“As Leonard told me, we can follow the Northern star. It is not magnetic north, but it will do for our purposes.”  As they walked Kendra and Spock told her about Ursa Major and the Drinking Gourd.


“Dave is ship-born. This is the longest he’s ever been on any planet’s surface.  He is so sure that the moon always rises due east.  He wouldn’t listen to me when I tried to talk to him about vernal shifts. Just because Callisto has seven moons doesn’t mean I don’t know what I’m talking about.” She kicked at a rock.


They were steadily climbing the hill all the while monitoring Dave‘s progress.  The moon shone a silver light on the rolling plain.  They watched as a herd of animals approached their classmate. 


“What are those?” Sandy whispered.


“White tailed deer.” Spock said with some authority.


“How do you know?” She shot back. “Are they dangerous?”


“I’ve seen them on the McCoy farm in Georgia and they are not usually dangerous.”


As if on cue, the largest buck, with a twelve point rack, faced down Cadet Maxwell. The buck stamped and snorted.  Maxwell dropped his light and ran back towards his friends on the hill. The deer snorted again, as if to say, “That’s right! You run. This is my territory.”


When they finally reached the summit of the hill, Sandy stood watching as Dave stumbled back towards them.  Spock and Kendra set about to make a fire. 


Kendra asked Spock “Do you know how to start a fire, here, like this?  I’ve been camping, but we always had a fire starter.”


Spock replied, “I do know how to start a fire using what is at hand. Kendra, if you will clear away a fire pit, I shall begin to gather the materials I need.”  Soon he had everything laid out like a SFA drill.  Kendra put the larger pieces of wood in a teepee shape in the pit. Spock decided upon the bow and bit method. He used a bow made from a mesquite branch and the hem of his uniform. 


On this occasion, he did not hide his more than human abilities as he moved the bow back and forth causing the bit to whirl on its base, and soon the base was smoldering.  He quickly and carefully touched dried moss to it and blew, oh so gently.  It caught. There was a small flame.  Just like his uncle had told him, from moss to leaf, from leaf, to twig, from twig to branch. He placed a bundle of burning twigs in the branch teepee. Their camp fire sprang to life. Kendra nodded her satisfaction and smiled.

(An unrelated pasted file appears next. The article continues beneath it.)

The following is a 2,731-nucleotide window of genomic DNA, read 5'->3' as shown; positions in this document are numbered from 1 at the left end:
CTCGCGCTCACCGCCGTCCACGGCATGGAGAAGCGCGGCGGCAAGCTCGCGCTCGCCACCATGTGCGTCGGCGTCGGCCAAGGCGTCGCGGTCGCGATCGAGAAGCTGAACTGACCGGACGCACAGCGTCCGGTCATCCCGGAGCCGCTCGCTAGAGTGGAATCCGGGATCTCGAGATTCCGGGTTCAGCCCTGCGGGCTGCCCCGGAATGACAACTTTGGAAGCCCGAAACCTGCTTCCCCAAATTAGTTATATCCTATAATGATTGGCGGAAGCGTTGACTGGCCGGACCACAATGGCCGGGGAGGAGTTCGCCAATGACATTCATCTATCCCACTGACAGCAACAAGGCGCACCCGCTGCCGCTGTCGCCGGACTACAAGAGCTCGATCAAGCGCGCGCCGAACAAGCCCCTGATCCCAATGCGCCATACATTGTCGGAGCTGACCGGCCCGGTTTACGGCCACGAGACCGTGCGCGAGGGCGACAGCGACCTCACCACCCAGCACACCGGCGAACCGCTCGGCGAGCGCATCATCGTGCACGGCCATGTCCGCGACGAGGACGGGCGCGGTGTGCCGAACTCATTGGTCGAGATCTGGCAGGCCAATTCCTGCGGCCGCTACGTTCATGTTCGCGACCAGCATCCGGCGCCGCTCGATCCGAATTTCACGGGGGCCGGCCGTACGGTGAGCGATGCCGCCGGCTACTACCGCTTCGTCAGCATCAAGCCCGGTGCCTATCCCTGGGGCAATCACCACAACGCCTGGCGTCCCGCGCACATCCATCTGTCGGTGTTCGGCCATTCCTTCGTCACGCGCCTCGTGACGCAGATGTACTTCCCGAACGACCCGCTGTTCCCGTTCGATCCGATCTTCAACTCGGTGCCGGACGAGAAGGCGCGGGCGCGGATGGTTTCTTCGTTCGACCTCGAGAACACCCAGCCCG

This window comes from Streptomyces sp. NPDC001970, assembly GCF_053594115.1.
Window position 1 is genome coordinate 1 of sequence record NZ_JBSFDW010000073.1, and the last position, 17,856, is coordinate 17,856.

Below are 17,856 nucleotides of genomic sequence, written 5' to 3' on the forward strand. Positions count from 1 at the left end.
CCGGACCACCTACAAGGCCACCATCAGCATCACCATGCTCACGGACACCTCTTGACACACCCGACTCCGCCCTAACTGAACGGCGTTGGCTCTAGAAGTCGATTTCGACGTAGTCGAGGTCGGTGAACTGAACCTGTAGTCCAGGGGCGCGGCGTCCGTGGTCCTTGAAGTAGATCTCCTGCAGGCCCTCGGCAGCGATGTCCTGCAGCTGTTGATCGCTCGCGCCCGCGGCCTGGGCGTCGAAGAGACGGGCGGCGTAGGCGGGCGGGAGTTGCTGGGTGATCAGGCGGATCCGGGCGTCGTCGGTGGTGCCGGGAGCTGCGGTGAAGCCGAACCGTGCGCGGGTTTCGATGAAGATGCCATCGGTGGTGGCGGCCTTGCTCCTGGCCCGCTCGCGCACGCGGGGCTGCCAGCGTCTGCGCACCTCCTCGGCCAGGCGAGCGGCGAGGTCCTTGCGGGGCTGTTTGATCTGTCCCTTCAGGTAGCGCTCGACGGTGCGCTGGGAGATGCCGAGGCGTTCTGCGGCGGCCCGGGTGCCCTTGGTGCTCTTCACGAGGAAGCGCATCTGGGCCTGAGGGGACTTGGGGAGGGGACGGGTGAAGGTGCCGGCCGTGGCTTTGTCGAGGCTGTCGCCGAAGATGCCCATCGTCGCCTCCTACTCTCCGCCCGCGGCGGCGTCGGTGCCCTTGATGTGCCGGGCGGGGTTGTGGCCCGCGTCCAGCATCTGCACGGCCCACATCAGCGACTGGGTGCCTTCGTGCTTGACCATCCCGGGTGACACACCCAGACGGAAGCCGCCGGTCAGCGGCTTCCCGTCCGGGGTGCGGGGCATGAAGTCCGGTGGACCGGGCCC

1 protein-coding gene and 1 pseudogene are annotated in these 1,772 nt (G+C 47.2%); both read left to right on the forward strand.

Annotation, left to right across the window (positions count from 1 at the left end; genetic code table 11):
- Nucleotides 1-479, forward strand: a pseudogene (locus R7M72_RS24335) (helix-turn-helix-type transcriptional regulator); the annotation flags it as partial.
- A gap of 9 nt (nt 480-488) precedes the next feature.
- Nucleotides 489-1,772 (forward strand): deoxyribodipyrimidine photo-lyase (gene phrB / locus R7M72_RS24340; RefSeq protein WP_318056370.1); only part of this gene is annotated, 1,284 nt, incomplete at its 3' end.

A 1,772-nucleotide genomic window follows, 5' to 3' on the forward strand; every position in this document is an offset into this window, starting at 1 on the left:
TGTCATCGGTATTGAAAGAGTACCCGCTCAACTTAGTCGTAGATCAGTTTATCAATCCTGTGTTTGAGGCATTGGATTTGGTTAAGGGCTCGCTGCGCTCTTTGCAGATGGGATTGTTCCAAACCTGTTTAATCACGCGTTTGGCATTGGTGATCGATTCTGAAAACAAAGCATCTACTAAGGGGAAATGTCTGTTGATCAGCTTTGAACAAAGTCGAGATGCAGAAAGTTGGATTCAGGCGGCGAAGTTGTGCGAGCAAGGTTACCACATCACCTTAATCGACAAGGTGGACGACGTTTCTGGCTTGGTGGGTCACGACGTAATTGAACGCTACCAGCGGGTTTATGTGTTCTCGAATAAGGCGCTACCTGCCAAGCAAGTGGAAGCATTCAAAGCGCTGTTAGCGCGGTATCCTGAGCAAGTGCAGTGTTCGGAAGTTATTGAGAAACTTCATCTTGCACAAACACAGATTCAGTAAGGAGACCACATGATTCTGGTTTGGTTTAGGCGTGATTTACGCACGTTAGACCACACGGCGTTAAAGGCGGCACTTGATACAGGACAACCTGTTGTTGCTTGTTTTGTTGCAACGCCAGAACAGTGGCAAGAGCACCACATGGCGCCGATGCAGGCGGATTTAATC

A short while later, they heard Sandy helping Dave up the hill.  He was cursing a blue streak. “Nature Sucks!” seemed to be his main theme. When they entered the circle of firelight Spock could not help but notice that Dave was making more body contact with his girlfriend than was necessitated by his injuries.  Inwardly the young Vulcan smiled, Cadet Maxwell was not as dumb as he seemed.


When Maxwell saw that he had a new audience he started in again. “I thought this planet was supposed to be park like.  ‘Safe as Earth’ my mother always says.  What would she say now if she saw those murderous  beasts with the smegging great horns chasing her favorite son?”  He eased himself down with a great deal of hissing and cursing.  “I’ve got contusions and abrasions in places I didn’t know existed.”


“Well, Dave, if it’s all that bad, why don’t you use your emergency recall and go back to The Academy?”  Kendra challenged.


Dave started. He opened his mouth then reconsidered and snapped it shut. To use the ER was to get an automatic zero on the exercise.  Every hours delay was supposed to be five points reduction on their grade. Arriving back at the rendezvous point at 0500 meant a “C”, but it was still better that an shameful zero. He decided to be the strong and silent type. 


Spock said; “Now that we are all back together, let us consider the best allocation of our rations.”  They stared at him. “Do we eat all our food now or do we save some for breakfast?”


“Save some for breakfast, “Kendra decided. The others agreed. 


As they ate they set up a watch schedule.  Spock had suggested 1.75 hours, but went along with the others when they said two hours was more manageable.  Spock agreed to take the first watch, then Sandy, then Kendra and lastly Dave.  Hide your extra rations thought Kendra. She tried to like Maxwell, but he was something of an opportunist. 


Dave pulled the wrapper off his energy bar and Sandy asked if she could have it.


“Why, so you can keep a little souvenir of me for when I famous?  He grinned and wiggled his eyebrows.


“No,” she elbowed him in the ribs. “I wan to make dew catchers.”